“Very good year” for Investor

Investor, Northern Europe's biggest industrial holding company, on Thursday announced a strong rise in earnings for 2005 as its core shareholdings staged a spectacular rally.

Net profit for the Swedish investment firm was 43.9 billion kronor, up from 8.7 billion in 2004, which translated into earnings per share of 57.15 kronor compared with 11.39 the previous year.

Investor owns shares in more than 130 companies worldwide, but its core Swedish holdings made up the bulk of the profit rise, with AstraZeneca, Atlas Copco and ABB alone between them accounting for nearly 24 billion kronor of profit.

The total value of Investor’s net assets rose by 42 billion kronor, or 46 percent, and the shareholders’ return from holdings in Investor was 68 percent.

Investor described 2005 as “a very good year”.

The average annual return on Investor holdings has been 17 percent over the past 20 years.

Investor proposed a dividend of 3.50 kronor per share, up from 2.25 kronor in 2004.



Norway to send 200,000 AstraZeneca doses to Sweden and Iceland

Norway, which has suspended the use of AstraZeneca's Covid vaccine until further notice, will send 216,000 doses to Sweden and Iceland at their request, the Norwegian health ministry said Thursday.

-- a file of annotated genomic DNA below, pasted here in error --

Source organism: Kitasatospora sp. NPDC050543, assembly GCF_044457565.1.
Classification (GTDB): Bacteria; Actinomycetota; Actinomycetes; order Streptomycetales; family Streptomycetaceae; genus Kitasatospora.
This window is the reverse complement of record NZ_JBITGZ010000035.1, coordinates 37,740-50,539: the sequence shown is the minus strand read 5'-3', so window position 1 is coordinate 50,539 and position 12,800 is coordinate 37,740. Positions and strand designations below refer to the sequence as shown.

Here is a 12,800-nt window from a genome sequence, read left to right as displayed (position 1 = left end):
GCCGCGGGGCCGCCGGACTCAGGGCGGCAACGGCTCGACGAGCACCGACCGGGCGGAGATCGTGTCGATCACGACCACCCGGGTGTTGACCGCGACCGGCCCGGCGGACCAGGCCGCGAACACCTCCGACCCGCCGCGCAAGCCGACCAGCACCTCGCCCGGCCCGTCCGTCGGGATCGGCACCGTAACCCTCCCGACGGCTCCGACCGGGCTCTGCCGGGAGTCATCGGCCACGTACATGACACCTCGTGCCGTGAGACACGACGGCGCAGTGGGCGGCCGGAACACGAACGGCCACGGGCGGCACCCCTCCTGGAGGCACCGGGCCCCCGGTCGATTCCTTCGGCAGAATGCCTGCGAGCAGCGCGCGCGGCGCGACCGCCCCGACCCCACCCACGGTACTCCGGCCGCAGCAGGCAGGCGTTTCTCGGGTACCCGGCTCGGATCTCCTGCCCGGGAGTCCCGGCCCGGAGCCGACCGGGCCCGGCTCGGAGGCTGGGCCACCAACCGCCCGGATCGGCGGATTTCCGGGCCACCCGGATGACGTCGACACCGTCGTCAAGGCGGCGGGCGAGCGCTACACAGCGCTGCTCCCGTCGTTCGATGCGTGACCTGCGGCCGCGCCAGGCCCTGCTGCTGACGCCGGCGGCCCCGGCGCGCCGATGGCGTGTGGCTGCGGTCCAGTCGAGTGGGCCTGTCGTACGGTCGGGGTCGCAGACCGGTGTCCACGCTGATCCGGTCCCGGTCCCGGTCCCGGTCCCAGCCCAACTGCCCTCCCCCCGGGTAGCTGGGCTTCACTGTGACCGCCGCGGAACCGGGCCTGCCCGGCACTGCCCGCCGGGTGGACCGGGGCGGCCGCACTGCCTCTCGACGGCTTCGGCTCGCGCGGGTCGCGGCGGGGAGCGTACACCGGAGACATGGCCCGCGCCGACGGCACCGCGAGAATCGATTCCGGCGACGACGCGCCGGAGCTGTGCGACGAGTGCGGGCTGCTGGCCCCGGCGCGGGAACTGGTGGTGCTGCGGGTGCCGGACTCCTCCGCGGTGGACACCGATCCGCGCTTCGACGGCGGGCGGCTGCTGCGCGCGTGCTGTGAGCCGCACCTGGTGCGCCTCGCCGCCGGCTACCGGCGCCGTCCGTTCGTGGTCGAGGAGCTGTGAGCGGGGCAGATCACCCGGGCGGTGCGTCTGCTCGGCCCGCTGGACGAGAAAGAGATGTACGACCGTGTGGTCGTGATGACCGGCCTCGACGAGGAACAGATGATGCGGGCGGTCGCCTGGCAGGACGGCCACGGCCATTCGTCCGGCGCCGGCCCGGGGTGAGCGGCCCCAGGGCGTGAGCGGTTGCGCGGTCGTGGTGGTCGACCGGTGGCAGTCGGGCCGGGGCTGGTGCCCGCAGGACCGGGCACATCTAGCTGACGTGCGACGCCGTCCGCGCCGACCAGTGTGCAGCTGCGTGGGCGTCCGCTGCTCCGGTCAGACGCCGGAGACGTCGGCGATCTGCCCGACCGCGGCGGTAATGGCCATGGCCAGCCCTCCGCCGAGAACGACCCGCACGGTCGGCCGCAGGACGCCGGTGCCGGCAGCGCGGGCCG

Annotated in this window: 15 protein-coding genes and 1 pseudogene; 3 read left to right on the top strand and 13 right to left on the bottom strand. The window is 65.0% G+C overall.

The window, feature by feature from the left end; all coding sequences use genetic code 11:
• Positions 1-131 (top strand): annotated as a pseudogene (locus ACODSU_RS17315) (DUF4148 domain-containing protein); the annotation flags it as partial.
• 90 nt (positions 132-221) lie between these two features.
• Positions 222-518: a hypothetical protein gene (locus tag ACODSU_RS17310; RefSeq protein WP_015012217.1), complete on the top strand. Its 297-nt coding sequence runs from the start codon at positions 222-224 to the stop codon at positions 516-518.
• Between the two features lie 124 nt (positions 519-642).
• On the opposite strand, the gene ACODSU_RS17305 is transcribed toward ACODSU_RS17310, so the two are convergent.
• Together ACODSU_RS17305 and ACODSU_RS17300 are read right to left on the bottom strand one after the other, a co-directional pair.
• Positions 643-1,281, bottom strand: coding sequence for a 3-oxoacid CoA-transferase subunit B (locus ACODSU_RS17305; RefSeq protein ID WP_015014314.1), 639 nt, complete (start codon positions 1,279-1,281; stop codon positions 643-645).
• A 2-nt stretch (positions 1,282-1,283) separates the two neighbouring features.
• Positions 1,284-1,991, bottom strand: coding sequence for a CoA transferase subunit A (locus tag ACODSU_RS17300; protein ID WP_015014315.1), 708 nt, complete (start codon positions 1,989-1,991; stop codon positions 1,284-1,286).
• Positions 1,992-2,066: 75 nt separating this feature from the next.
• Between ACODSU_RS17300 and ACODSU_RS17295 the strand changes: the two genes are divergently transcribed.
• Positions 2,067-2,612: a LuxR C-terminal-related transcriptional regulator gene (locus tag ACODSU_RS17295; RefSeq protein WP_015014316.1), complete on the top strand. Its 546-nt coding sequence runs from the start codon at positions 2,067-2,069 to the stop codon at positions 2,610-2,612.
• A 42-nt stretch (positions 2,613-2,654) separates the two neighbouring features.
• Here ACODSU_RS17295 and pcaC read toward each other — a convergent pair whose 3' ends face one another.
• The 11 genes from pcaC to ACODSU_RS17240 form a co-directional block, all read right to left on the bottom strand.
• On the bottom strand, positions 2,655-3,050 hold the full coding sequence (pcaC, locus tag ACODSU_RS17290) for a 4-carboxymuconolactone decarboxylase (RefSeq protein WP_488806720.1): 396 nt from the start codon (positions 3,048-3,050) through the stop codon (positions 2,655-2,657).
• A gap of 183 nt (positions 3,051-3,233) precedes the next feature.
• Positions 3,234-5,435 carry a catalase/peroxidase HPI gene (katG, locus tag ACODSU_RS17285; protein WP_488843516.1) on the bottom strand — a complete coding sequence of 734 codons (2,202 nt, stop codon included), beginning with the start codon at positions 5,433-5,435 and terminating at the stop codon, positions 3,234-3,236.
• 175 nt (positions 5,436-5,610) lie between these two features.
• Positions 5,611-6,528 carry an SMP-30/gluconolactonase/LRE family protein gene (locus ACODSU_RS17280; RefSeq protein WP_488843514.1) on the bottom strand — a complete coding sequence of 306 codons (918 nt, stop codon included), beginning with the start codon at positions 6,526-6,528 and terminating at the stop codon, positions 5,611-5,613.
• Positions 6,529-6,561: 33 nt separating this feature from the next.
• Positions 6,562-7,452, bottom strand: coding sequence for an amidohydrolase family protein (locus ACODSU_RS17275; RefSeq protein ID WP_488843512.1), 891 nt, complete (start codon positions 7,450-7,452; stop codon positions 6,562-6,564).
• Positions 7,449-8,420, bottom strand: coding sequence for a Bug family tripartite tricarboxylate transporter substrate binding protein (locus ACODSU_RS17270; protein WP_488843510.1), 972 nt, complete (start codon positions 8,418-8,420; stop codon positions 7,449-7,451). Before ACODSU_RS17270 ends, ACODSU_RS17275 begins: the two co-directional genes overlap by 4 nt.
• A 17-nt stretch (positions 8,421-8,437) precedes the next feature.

Norway to send 200,000 AstraZeneca doses to Sweden and Iceland
Empty vials of the AstraZeneca vaccine. (Photo by GABRIEL BOUYS / AFP)

“I’m happy that the vaccines we have in stock can be put to use even if the AstraZeneca vaccine has been paused in Norway,” Health Minister Bent Høie said in a statement.

The 216,000 doses, which are currently stored in Norwegian fridges, have to be used before their expiry dates in June and July.

Sweden will receive 200,000 shots and Iceland 16,000 under the expectation they will return the favour at some point. 

“If we do resume the use of the AstraZeneca vaccine, we will get the doses back as soon as we ask,” Høie said.

Like neighbouring Denmark, Norway suspended the use of the AstraZeneca jab on March 11 in order to examine rare but potentially severe side effects, including blood clots.

Among the 134,000 AstraZeneca shots administered in Norway before the suspension, five cases of severe thrombosis, including three fatal ones, had been registered among relatively young people in otherwise good health. One other person died of a brain haemorrhage.

On April 15, Norway’s government ignored a recommendation from the Institute of Public Health to drop the AstraZeneca jab for good, saying it wanted more time to decide.

READ MORE: Norway delays final decision on withdrawal of AstraZeneca vaccine 

The government has therefore set up a committee of Norwegian and international experts tasked with studying all of the risks linked to the AstraZeneca and Johnson & Johnson vaccines, which is also suspected of causing blood clots.

Both are both based on adenovirus vector technology. Denmark is the only European country to have dropped the AstraZeneca
vaccine from its vaccination campaign, and said on Tuesday it would “lend” 55,000 doses to the neighbouring German state of Schleswig-Holstein.